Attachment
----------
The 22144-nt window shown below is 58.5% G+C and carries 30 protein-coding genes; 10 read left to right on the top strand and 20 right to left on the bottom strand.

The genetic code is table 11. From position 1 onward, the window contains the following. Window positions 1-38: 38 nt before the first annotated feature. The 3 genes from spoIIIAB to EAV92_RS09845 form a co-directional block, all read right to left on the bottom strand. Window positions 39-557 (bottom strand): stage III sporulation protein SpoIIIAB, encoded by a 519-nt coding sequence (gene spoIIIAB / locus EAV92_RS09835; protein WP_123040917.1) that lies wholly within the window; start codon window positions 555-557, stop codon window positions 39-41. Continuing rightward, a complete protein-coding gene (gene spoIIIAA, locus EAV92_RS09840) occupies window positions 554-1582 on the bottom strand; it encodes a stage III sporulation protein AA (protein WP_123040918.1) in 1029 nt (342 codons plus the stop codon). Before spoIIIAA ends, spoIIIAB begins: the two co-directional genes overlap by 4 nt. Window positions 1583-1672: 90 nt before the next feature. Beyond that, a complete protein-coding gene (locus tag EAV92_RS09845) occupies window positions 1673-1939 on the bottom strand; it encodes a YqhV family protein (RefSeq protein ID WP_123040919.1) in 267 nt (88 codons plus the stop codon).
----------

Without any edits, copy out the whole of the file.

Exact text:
The 22144-nt window shown below is 58.5% G+C and carries 30 protein-coding genes; 10 read left to right on the top strand and 20 right to left on the bottom strand.

The genetic code is table 11. From position 1 onward, the window contains the following. Window positions 1-38: 38 nt before the first annotated feature. The 3 genes from spoIIIAB to EAV92_RS09845 form a co-directional block, all read right to left on the bottom strand. Window positions 39-557 (bottom strand): stage III sporulation protein SpoIIIAB, encoded by a 519-nt coding sequence (gene spoIIIAB / locus EAV92_RS09835; protein WP_123040917.1) that lies wholly within the window; start codon window positions 555-557, stop codon window positions 39-41. Continuing rightward, a complete protein-coding gene (gene spoIIIAA, locus EAV92_RS09840) occupies window positions 554-1582 on the bottom strand; it encodes a stage III sporulation protein AA (protein WP_123040918.1) in 1029 nt (342 codons plus the stop codon). Before spoIIIAA ends, spoIIIAB begins: the two co-directional genes overlap by 4 nt. Window positions 1583-1672: 90 nt before the next feature. Beyond that, a complete protein-coding gene (locus tag EAV92_RS09845) occupies window positions 1673-1939 on the bottom strand; it encodes a YqhV family protein (RefSeq protein ID WP_123040919.1) in 267 nt (88 codons plus the stop codon).